DUSSELDORF, GERMANY - Germany's federal government said Feb. 17 it expects to reduce rates and roll back compliance dates of the 4-year-old national recycling ordinance. An ordinance expected to be proposed before the German Assembly next month would delay plastics recycling compliance rates and dates by six months. Instead of the current requirement that 64 percent of collected plastics be recycled by July, the proposal would call for a 50 percent recycling rate by Jan. 1, rising to 60 percent in January 1998.
To date, Germany's nationwide collection of used packaging and containers has exceeded most of the government's targets.
The draft also allows for incineration of used paper and plastic packaging to produce energy, prompting opposition to the ordinance by several German environmental groups, including Bund fur Umwelt und Natur-schutz.
Opposition also comes from recyclers. Frank-Rainer Billigmann, managing director of the German waste management industry association Bundesverbandes der Deutschen Ensorgungswirtschaft, said if ap-proved, the law would put incineration on an equal footing with recycling and ``destroy efforts to recycle products completely.''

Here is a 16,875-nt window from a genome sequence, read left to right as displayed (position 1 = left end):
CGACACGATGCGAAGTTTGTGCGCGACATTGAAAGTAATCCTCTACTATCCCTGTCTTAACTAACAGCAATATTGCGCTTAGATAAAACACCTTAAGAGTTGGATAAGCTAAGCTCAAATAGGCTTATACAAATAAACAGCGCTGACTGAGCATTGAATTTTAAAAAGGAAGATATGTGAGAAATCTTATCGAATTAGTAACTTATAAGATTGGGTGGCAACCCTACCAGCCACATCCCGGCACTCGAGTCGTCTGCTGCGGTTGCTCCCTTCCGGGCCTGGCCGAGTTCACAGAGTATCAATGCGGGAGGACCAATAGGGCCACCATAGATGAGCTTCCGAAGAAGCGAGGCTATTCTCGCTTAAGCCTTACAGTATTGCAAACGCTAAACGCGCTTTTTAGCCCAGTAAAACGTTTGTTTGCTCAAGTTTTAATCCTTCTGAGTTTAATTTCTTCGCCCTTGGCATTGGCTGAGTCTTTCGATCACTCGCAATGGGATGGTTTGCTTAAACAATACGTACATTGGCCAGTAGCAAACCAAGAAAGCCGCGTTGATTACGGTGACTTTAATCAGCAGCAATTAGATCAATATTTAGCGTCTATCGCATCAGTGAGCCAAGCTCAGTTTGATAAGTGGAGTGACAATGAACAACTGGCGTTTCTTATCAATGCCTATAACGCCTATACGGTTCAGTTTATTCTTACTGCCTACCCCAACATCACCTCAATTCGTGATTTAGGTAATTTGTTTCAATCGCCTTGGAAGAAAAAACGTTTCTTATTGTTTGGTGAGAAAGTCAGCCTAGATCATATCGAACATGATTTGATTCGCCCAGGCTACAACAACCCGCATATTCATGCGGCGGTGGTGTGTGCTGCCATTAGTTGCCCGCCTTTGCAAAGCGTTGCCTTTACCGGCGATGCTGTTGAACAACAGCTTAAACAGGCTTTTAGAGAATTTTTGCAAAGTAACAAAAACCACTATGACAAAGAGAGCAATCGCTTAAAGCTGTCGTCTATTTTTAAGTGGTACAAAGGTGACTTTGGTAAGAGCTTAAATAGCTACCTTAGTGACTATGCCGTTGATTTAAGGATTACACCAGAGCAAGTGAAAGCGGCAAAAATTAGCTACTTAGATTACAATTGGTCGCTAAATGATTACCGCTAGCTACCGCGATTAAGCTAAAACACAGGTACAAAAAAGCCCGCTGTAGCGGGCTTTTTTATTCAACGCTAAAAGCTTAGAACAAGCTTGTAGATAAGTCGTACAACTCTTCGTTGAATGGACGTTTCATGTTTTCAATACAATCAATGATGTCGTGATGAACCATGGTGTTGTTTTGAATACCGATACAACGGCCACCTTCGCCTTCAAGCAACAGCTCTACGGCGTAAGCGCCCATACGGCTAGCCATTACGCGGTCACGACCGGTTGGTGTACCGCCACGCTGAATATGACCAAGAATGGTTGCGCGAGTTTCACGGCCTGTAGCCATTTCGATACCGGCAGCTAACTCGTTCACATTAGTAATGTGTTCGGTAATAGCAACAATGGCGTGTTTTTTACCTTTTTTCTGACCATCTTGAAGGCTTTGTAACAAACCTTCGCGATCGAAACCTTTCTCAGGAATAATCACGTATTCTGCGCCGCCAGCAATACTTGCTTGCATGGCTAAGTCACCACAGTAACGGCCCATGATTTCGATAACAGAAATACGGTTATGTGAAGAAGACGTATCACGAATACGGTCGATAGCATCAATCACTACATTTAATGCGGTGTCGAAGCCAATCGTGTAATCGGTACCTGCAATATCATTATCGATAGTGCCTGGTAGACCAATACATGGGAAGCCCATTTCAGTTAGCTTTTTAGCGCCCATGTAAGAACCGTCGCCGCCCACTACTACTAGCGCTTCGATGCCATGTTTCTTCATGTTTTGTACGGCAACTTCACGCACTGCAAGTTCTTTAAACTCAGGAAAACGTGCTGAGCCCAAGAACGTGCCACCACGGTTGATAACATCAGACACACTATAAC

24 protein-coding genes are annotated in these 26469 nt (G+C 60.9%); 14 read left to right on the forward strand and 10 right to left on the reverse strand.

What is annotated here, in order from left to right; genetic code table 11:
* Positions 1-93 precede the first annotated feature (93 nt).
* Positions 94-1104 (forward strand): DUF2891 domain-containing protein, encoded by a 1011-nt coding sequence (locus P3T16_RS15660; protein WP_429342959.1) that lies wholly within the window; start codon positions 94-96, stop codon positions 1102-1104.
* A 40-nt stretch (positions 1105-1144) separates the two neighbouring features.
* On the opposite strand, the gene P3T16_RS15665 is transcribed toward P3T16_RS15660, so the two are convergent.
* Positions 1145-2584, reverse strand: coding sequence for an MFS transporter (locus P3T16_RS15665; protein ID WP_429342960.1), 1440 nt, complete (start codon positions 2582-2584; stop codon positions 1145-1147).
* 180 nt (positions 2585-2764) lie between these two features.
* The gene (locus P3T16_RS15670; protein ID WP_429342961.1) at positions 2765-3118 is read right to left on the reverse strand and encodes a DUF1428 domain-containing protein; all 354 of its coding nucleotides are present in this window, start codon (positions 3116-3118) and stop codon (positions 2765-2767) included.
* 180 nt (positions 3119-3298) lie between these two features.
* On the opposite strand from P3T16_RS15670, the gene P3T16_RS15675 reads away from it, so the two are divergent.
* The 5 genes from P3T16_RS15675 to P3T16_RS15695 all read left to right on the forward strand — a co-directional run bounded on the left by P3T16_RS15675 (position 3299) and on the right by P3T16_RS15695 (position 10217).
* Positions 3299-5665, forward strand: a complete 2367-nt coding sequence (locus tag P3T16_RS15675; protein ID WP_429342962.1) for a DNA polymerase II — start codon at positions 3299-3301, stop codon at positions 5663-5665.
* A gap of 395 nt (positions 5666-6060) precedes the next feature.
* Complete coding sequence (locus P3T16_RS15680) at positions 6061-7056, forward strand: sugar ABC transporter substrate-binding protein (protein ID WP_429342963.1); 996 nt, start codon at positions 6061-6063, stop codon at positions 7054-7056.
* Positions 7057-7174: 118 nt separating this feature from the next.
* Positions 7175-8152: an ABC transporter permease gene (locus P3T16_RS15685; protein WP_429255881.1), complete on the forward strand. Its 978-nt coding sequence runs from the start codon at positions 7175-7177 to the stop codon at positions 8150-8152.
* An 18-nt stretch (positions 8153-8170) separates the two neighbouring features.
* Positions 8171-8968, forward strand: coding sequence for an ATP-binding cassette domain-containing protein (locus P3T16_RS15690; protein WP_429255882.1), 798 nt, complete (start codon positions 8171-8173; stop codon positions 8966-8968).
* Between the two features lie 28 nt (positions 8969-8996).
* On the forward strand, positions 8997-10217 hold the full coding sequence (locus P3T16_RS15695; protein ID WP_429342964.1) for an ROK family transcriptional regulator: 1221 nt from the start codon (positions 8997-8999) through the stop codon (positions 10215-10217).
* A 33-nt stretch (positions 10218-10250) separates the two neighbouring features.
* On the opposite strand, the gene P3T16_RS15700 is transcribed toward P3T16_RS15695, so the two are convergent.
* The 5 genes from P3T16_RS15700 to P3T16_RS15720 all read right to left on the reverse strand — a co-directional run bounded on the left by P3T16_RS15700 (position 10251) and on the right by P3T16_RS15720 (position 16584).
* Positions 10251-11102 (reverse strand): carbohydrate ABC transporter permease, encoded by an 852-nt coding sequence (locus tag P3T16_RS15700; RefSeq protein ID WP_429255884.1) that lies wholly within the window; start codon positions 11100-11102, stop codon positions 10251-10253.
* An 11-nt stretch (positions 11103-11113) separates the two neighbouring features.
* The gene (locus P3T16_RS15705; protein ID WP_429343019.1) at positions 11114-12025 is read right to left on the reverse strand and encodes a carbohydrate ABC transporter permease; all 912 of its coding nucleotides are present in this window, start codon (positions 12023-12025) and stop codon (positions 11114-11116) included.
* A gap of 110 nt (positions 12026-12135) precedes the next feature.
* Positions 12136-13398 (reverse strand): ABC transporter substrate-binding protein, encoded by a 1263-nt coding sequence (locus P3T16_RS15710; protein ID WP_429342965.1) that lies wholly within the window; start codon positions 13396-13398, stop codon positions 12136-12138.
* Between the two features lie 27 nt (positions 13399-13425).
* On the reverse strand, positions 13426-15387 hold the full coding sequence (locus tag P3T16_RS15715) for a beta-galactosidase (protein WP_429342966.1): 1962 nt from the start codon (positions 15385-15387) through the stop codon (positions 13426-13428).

Billigmann said German industry has created sufficient capacity to meet the original minimum recycling quotas set for 1996.
``We have invested over $4.7 billion and created more than 17,000 jobs,'' he said. ``We have planned our expansion to satisfy the government-imposed quotas. But if the government now decides to lower quotas, it is going to put a squeeze on many of the smaller players in the market.''
Most of the remaining 15 European Union nations follow a 15-45 percent recycled rate of collected plastics. That level was set by the European Parliament late last year, in part to offset the large amount of waste plastics that Germany - which could not process plastic as fast as its citizens collected it - sent across its borders.
Environment Minister Angela Merkel said that although the EU ordinance takes an important step forward in harmonizing recycling initiatives in Europe, ``its targets fall short of creating sufficient recycling capacities and comprehensive waste management systems.''
Jill Bevington, manager of research and translation for environmental consultant Perchards in London, said the new, not-yet-introduced ordinance ``makes more sense in German terms.''
``Germany is developing capacity to handle the recycling rate goals they have set,'' Bevington said.
She noted that while opposition to plastics incineration remains strong, chemical recycling - the process of breaking polymer chains into component parts - is becoming widely accepted.